3. Elimination of the separate test that applies to those who begin receiving Social Security benefits early (i.e., before the normal retirement age) would significantly increase poverty among the very old. People who begin to draw Social Security benefits at age 62 now receive about a 20 percent lower monthly benefit for the rest of their lives than the benefit they would receive if they began drawing benefits at the normal retirement age. This actuarial reduction affects the benefits their widows later receive, as well. If the earnings test for early benefit receipt is eliminated, more people will begin claiming benefits at age 62, with the result that more beneficiaries — and ultimately more widows — will be receiving reduced monthly benefits while they are very old. Those who are very old often no longer have other income sources and may have largely exhausted their assets; many such individuals must live largely or entirely on their monthly Social Security check.

There is little question that early claiming of Social Security benefits at age 62 increases poverty. Economists Jonathan Gruber of M.I.T. and Peter Orszag of the University of California at Berkeley recently looked at the average Social Security benefits of very old widows. They found the average benefits of widows whose spouses had begun claiming Social Security benefits before 65 were below the poverty line, while the average benefits of widows whose spouses waited until the normal retirement age to collect benefits were nearly $2,000 above the poverty line. They also found that a significant portion of this difference in average benefits was due to the decision regarding whether to begin receiving benefits early or to wait until the normal retirement age.(2) Some preliminary work indicates that eliminating the earnings test for people who draw benefits early would increase the number of elderly poor people by some hundreds of thousands.

Research on the Effect of the Earnings Test on Work Effort

Economists Gruber and Orszag also recently completed a review of the research literature on the effect of the earnings test on decisions about whether to work. They reported that most of the academic literature "suggests that, contrary to popular impression, the test has little effect" on the degree to which seniors work. They noted, however, that one recent study suggests the earnings test does have a more significant effect on the work decisions of individuals who have passed the normal retirement age, although they cautioned that this study has methodological limitations. Their overall conclusion is that, based on the available research, "The earnings test has some, but a relatively modest, effect on overall work activity" for those above the normal retirement age.(3) Their review found no evidence in the research literature of any significant effect on work activity of the earnings test that applies to early retirees.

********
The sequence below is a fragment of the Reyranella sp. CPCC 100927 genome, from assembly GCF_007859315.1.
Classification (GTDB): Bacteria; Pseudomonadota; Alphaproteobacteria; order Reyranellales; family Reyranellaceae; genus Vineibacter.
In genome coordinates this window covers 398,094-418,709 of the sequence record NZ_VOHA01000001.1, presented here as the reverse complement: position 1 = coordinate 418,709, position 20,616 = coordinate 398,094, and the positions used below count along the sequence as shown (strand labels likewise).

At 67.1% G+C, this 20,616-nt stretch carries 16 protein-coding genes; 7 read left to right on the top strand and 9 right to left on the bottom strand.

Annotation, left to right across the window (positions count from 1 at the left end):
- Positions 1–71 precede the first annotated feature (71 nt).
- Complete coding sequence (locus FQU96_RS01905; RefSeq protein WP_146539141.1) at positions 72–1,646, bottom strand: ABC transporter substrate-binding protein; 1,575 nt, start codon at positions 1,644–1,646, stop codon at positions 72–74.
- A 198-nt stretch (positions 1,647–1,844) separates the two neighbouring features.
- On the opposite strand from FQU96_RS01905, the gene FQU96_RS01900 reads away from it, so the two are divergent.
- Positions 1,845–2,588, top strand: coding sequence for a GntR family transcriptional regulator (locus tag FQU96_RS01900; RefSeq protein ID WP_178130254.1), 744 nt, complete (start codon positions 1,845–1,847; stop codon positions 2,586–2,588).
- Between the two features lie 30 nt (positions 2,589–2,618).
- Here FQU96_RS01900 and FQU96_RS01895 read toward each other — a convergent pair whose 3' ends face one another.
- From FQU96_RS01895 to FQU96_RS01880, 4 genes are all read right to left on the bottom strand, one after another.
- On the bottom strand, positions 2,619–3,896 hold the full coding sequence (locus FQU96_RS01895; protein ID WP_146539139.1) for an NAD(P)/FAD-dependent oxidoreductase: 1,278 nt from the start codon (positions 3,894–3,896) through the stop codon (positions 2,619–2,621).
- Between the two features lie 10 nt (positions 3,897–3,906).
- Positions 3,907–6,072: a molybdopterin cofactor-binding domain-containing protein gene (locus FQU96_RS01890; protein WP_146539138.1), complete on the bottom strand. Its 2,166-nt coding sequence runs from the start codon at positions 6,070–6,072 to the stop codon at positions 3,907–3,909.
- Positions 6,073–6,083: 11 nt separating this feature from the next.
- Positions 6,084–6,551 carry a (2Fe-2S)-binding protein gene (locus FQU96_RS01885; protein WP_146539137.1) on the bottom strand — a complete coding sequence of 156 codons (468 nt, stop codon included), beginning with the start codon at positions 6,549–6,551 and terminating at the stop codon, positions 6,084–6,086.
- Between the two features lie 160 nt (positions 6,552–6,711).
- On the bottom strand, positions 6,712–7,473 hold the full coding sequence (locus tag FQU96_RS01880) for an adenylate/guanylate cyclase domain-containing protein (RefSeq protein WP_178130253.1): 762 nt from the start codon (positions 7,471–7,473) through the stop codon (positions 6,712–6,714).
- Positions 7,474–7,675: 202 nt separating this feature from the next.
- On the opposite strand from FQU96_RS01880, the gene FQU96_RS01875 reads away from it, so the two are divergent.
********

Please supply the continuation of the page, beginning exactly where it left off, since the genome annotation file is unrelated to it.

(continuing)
Policy Implications

The research suggests that among those who have reached the normal retirement age, eliminating the earnings test may cause a modest increase in work effort. The Social Security actuaries report that eliminating this earnings test would have no effect on long-term Social Security solvency. Eliminating this earnings test therefore seems a sensible policy step. That is what H.R. 5 does.

The separate test that applies to early retirees is a different story. There is no evidence that eliminating it would cause an increase in work effort. But eliminating this test would cause a significant increase in poverty among the very old, especially among widows in their 80s and 90s. In addition, the Social Security actuaries have reported that eliminating the earnings test for early retirees would move the date of Social Security insolvency forward from 2034 to 2033 and modestly reduce the trust fund's projected assets.

Eliminating the test for early retirees also would have one other adverse effect — it would encourage increased claiming of Social Security benefits at age 62. As we move toward the difficult demographic decades that lie ahead, when the U.S. population will be aging and Americans will be living longer, encouraging more people to start claiming Social Security at age 62 is one of the last things we should be doing.



Elimination of the earnings test is not so pressing a national need that it must be accomplished immediately. The more pressing need is fashioning Social Security solvency legislation. Solvency legislation inevitably will entail tough choices. Fashioning and enacting such legislation will be easier if earnings test elimination can be packaged with it. For this reason, the most prudent course is to wait.

If, however, Congress is intent on moving forward this year, it should adopt H.R. 5, which eliminates the earnings test for those reaching the normal retirement age. It would be most unwise also to scrap the earnings test that applies to early retirees, a step that H.R. 5 wisely does not take.

End notes:

1. Those with above average life expectancies are somewhat over-compensated; the application of the earnings test actually increases their lifetime benefits. Those with below-average life expectancies are somewhat under-compensated.

2. Jonathan Gruber and Peter Orszag, "What to do about the Social Security Earnings Test?," Center for Retirement Research, July 1999.

3. Gruber and Orszag, op. cit. Gruber and Orszag observe that one study (by Robbins and Robbins) concludes that the earnings test for beneficiaries who have reached the normal retirement age has very large effects on work effort. Gruber and Orszag note, however, that this study has been sharply criticized by Social Security experts, most notably in a critique published by the Office of Research and Statistics of the Social Security Administration, for a series of errors that make its results unreliable.